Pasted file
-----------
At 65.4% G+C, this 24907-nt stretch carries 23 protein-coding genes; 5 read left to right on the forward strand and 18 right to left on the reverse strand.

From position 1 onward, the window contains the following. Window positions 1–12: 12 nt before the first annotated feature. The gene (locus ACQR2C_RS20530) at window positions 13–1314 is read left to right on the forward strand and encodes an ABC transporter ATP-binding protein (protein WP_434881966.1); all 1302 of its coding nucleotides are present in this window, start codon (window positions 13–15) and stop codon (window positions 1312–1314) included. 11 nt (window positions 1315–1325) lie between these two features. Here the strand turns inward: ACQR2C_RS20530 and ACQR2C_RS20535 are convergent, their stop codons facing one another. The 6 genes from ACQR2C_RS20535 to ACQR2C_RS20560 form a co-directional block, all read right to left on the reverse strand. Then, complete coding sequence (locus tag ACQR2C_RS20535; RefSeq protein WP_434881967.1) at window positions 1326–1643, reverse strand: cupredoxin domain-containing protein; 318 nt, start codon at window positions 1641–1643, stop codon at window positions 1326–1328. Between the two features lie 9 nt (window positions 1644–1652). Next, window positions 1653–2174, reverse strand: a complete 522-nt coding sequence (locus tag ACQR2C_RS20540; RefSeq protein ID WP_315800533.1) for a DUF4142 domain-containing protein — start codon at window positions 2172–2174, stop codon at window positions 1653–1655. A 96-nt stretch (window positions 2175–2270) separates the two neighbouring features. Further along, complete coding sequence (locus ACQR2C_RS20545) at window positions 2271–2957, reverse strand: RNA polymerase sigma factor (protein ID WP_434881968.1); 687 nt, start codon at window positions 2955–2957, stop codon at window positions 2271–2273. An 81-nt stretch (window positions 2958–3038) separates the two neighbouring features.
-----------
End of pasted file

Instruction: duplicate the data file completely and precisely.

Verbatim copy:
At 65.4% G+C, this 24907-nt stretch carries 23 protein-coding genes; 5 read left to right on the forward strand and 18 right to left on the reverse strand.

From position 1 onward, the window contains the following. Window positions 1–12: 12 nt before the first annotated feature. The gene (locus ACQR2C_RS20530) at window positions 13–1314 is read left to right on the forward strand and encodes an ABC transporter ATP-binding protein (protein WP_434881966.1); all 1302 of its coding nucleotides are present in this window, start codon (window positions 13–15) and stop codon (window positions 1312–1314) included. 11 nt (window positions 1315–1325) lie between these two features. Here the strand turns inward: ACQR2C_RS20530 and ACQR2C_RS20535 are convergent, their stop codons facing one another. The 6 genes from ACQR2C_RS20535 to ACQR2C_RS20560 form a co-directional block, all read right to left on the reverse strand. Then, complete coding sequence (locus tag ACQR2C_RS20535; RefSeq protein WP_434881967.1) at window positions 1326–1643, reverse strand: cupredoxin domain-containing protein; 318 nt, start codon at window positions 1641–1643, stop codon at window positions 1326–1328. Between the two features lie 9 nt (window positions 1644–1652). Next, window positions 1653–2174, reverse strand: a complete 522-nt coding sequence (locus tag ACQR2C_RS20540; RefSeq protein ID WP_315800533.1) for a DUF4142 domain-containing protein — start codon at window positions 2172–2174, stop codon at window positions 1653–1655. A 96-nt stretch (window positions 2175–2270) separates the two neighbouring features. Further along, complete coding sequence (locus ACQR2C_RS20545) at window positions 2271–2957, reverse strand: RNA polymerase sigma factor (protein ID WP_434881968.1); 687 nt, start codon at window positions 2955–2957, stop codon at window positions 2271–2273. An 81-nt stretch (window positions 2958–3038) separates the two neighbouring features.